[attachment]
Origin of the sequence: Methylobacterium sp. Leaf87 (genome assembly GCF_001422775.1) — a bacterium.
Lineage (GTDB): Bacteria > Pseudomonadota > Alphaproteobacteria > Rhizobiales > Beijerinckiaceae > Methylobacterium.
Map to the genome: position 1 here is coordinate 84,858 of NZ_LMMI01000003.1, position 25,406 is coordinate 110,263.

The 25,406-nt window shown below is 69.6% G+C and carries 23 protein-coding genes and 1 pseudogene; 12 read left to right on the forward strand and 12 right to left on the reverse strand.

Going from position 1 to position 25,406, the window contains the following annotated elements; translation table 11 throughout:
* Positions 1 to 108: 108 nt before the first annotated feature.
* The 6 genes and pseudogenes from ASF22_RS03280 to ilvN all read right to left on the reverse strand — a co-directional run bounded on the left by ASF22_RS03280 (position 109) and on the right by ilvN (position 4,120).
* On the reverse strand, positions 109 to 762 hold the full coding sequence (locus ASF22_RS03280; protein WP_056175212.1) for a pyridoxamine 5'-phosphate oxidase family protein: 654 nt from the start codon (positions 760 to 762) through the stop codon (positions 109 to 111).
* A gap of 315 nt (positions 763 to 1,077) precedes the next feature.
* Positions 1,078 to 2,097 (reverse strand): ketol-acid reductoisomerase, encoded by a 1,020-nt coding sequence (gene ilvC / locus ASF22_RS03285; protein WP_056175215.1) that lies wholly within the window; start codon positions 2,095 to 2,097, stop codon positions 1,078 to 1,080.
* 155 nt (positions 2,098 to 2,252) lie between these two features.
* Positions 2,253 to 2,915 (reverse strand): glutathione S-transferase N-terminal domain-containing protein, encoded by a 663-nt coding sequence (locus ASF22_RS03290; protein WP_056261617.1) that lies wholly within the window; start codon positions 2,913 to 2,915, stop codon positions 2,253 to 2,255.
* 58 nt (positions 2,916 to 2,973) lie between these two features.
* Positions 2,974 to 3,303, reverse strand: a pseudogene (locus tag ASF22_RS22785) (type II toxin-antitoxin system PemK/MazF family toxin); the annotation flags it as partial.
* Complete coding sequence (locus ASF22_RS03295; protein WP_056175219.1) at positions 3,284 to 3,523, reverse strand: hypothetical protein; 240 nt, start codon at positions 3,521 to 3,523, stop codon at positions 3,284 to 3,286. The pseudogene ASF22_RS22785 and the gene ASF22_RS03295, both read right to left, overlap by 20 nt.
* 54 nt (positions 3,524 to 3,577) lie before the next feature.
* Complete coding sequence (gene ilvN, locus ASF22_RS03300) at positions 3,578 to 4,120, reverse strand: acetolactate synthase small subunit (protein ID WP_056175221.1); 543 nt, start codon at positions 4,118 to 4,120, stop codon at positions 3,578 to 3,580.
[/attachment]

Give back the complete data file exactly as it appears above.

Origin of the sequence: Methylobacterium sp. Leaf87 (genome assembly GCF_001422775.1) — a bacterium.
Lineage (GTDB): Bacteria > Pseudomonadota > Alphaproteobacteria > Rhizobiales > Beijerinckiaceae > Methylobacterium.
Map to the genome: position 1 here is coordinate 84,858 of NZ_LMMI01000003.1, position 25,406 is coordinate 110,263.

The 25,406-nt window shown below is 69.6% G+C and carries 23 protein-coding genes and 1 pseudogene; 12 read left to right on the forward strand and 12 right to left on the reverse strand.

Going from position 1 to position 25,406, the window contains the following annotated elements; translation table 11 throughout:
* Positions 1 to 108: 108 nt before the first annotated feature.
* The 6 genes and pseudogenes from ASF22_RS03280 to ilvN all read right to left on the reverse strand — a co-directional run bounded on the left by ASF22_RS03280 (position 109) and on the right by ilvN (position 4,120).
* On the reverse strand, positions 109 to 762 hold the full coding sequence (locus ASF22_RS03280; protein WP_056175212.1) for a pyridoxamine 5'-phosphate oxidase family protein: 654 nt from the start codon (positions 760 to 762) through the stop codon (positions 109 to 111).
* A gap of 315 nt (positions 763 to 1,077) precedes the next feature.
* Positions 1,078 to 2,097 (reverse strand): ketol-acid reductoisomerase, encoded by a 1,020-nt coding sequence (gene ilvC / locus ASF22_RS03285; protein WP_056175215.1) that lies wholly within the window; start codon positions 2,095 to 2,097, stop codon positions 1,078 to 1,080.
* 155 nt (positions 2,098 to 2,252) lie between these two features.
* Positions 2,253 to 2,915 (reverse strand): glutathione S-transferase N-terminal domain-containing protein, encoded by a 663-nt coding sequence (locus ASF22_RS03290; protein WP_056261617.1) that lies wholly within the window; start codon positions 2,913 to 2,915, stop codon positions 2,253 to 2,255.
* 58 nt (positions 2,916 to 2,973) lie between these two features.
* Positions 2,974 to 3,303, reverse strand: a pseudogene (locus tag ASF22_RS22785) (type II toxin-antitoxin system PemK/MazF family toxin); the annotation flags it as partial.
* Complete coding sequence (locus ASF22_RS03295; protein WP_056175219.1) at positions 3,284 to 3,523, reverse strand: hypothetical protein; 240 nt, start codon at positions 3,521 to 3,523, stop codon at positions 3,284 to 3,286. The pseudogene ASF22_RS22785 and the gene ASF22_RS03295, both read right to left, overlap by 20 nt.
* 54 nt (positions 3,524 to 3,577) lie before the next feature.
* Complete coding sequence (gene ilvN, locus ASF22_RS03300) at positions 3,578 to 4,120, reverse strand: acetolactate synthase small subunit (protein ID WP_056175221.1); 543 nt, start codon at positions 4,118 to 4,120, stop codon at positions 3,578 to 3,580.